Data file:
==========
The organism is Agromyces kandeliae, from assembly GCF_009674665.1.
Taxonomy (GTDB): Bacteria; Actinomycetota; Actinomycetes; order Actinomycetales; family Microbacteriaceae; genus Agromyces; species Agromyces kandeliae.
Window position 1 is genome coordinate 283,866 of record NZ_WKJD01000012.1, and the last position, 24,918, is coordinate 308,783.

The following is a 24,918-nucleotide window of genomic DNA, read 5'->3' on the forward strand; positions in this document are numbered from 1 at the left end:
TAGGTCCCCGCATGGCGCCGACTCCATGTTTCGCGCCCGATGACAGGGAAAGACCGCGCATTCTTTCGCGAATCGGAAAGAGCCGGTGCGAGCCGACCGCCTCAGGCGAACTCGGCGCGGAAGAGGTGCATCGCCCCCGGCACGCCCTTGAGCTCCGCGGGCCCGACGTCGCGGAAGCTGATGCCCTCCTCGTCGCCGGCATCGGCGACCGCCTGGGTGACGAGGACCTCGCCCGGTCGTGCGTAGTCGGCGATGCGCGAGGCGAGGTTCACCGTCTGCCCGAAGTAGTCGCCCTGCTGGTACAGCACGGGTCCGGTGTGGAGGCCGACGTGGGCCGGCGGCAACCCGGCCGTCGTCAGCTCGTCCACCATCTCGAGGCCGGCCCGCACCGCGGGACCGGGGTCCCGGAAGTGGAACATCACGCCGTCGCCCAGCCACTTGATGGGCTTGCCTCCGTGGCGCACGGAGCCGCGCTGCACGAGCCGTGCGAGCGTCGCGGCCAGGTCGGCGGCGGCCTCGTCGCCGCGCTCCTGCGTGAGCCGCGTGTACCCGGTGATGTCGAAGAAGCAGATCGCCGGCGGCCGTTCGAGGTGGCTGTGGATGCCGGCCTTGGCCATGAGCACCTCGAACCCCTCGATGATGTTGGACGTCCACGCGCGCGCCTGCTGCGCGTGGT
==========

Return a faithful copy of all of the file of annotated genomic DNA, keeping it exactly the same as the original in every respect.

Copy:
The organism is Agromyces kandeliae, from assembly GCF_009674665.1.
Taxonomy (GTDB): Bacteria; Actinomycetota; Actinomycetes; order Actinomycetales; family Microbacteriaceae; genus Agromyces; species Agromyces kandeliae.
Window position 1 is genome coordinate 283,866 of record NZ_WKJD01000012.1, and the last position, 24,918, is coordinate 308,783.

The following is a 24,918-nucleotide window of genomic DNA, read 5'->3' on the forward strand; positions in this document are numbered from 1 at the left end:
TAGGTCCCCGCATGGCGCCGACTCCATGTTTCGCGCCCGATGACAGGGAAAGACCGCGCATTCTTTCGCGAATCGGAAAGAGCCGGTGCGAGCCGACCGCCTCAGGCGAACTCGGCGCGGAAGAGGTGCATCGCCCCCGGCACGCCCTTGAGCTCCGCGGGCCCGACGTCGCGGAAGCTGATGCCCTCCTCGTCGCCGGCATCGGCGACCGCCTGGGTGACGAGGACCTCGCCCGGTCGTGCGTAGTCGGCGATGCGCGAGGCGAGGTTCACCGTCTGCCCGAAGTAGTCGCCCTGCTGGTACAGCACGGGTCCGGTGTGGAGGCCGACGTGGGCCGGCGGCAACCCGGCCGTCGTCAGCTCGTCCACCATCTCGAGGCCGGCCCGCACCGCGGGACCGGGGTCCCGGAAGTGGAACATCACGCCGTCGCCCAGCCACTTGATGGGCTTGCCTCCGTGGCGCACGGAGCCGCGCTGCACGAGCCGTGCGAGCGTCGCGGCCAGGTCGGCGGCGGCCTCGTCGCCGCGCTCCTGCGTGAGCCGCGTGTACCCGGTGATGTCGAAGAAGCAGATCGCCGGCGGCCGTTCGAGGTGGCTGTGGATGCCGGCCTTGGCCATGAGCACCTCGAACCCCTCGATGATGTTGGACGTCCACGCGCGCGCCTGCTGCGCGTGGT